In Belgium, parents and representatives are denouncing those who subsidize a theatre company called NTGent, where an adult couple representing “Adam and Eve” is shown in a purely sexual scene in front of minors.
Lam Gods (The Lamb of God) is the play that tells the stories of the Old Testament by bringing to the scene Bible characters such as Cain and Abel, and tries to connect real life with the spiritual. Its director, Milo Rau, is willing to initiate debates but asks critics to see the work first.
“Lam Gods” promotes a very explicit libertine ideology of early sexuality, as the controversial scene shows a naked “Adam” and “Eve” pretending to be at a party having sexual relations while they do a kind of dance with a children’s choir that surrounds them on stage.
The parents of the children involved in such a controversial play made denunciations alleging: “Minors have to see at close range how a man and a woman perform an erotic scene”. For this reason, a petition was made for the withdrawal of the subsidy funds from NTGent and above all from its director, which has already been signed by more than 3,000 people.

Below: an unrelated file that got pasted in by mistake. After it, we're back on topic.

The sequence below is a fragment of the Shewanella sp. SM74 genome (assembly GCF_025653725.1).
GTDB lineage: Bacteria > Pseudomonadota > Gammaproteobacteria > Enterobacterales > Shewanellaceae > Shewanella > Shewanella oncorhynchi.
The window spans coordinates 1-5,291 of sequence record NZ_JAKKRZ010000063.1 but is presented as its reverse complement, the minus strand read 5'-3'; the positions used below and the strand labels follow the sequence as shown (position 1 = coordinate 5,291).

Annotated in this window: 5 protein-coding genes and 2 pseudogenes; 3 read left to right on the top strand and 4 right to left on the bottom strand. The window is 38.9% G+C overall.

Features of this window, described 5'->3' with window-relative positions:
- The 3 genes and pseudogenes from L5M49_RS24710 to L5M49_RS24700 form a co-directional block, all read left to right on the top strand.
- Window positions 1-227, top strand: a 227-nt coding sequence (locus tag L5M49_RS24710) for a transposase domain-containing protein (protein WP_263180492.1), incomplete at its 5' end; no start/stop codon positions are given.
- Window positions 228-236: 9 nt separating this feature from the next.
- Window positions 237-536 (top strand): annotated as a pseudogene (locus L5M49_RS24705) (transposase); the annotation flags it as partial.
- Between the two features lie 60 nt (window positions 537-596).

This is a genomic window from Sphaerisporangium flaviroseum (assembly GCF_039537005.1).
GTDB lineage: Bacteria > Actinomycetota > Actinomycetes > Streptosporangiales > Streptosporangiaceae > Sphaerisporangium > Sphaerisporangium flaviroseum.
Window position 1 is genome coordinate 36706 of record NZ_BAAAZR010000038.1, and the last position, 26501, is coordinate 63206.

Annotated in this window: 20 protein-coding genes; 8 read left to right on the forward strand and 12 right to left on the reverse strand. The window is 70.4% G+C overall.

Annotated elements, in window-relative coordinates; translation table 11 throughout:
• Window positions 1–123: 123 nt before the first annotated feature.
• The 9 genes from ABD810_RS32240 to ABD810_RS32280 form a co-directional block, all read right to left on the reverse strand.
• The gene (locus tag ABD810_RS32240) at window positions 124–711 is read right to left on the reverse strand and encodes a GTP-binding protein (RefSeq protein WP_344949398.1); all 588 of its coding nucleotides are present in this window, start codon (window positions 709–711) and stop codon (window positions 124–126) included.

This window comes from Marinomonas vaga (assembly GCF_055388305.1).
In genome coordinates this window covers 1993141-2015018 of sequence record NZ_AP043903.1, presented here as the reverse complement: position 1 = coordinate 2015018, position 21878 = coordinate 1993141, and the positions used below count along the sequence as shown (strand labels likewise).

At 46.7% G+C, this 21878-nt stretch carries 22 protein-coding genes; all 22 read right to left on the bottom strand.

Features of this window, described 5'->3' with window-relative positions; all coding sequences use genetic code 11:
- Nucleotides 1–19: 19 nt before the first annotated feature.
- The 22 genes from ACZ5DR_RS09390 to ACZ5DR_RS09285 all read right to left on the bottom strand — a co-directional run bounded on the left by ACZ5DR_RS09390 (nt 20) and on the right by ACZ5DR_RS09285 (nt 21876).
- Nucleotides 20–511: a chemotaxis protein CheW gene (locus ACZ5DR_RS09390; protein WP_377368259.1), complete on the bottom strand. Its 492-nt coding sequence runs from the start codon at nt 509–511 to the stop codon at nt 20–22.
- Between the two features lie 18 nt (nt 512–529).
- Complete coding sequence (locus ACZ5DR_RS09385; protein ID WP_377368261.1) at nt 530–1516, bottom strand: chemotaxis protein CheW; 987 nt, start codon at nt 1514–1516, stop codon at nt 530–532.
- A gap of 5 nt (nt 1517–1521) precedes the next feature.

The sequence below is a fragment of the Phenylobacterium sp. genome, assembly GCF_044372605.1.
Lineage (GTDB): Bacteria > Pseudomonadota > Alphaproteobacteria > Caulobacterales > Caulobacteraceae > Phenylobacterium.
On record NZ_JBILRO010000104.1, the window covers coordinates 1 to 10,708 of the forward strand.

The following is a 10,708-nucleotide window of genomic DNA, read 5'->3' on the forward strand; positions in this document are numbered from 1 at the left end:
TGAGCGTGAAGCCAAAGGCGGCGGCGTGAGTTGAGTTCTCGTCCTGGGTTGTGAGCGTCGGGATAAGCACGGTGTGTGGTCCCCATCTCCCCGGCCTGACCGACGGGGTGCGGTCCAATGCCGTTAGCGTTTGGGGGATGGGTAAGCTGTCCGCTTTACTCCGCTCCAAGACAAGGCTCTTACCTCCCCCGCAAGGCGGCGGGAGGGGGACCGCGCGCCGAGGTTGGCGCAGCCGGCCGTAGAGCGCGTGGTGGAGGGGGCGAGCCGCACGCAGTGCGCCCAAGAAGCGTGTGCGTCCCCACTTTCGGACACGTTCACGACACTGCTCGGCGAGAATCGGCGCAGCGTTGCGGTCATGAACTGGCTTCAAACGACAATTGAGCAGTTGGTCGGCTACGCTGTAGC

Rau, for his part, countered by saying that the people who denounce them today do not give them a chance to defend themselves, “sure that none of the signatories has seen the work. That makes it difficult for us to respond in a well-founded manner,” he says.
“It’s just theater.”
According to the theatre company, the children were accompanied and the parents were well informed. “We explained to the children that it is only theatre. It’s just two naked people who like each other”
“We have many nudes, but Adam and Eve were also naked. 600 years ago, the Lam Gods painting was also a scandal. But that’s the way God created us,” says director Milou Rau against VTM NIEUWS.
Earlier this year, this same theatre company was involved in a scandal, and they had to publicly apologised for placing newspaper advertisements seeking actors who had fought for Islamic State or had killed their siblings.
The theatre apologised after a public outcry. In a statement sent to Agence France-Presse on Friday, it said it “recognised that with its appeal for Isis fighters it could have given the impression of giving them a platform, and recognised its poor communication in this regard, and apologises.”
Sven Gatz, the culture minister for Flanders, said this week that “artistic freedom has its limits”.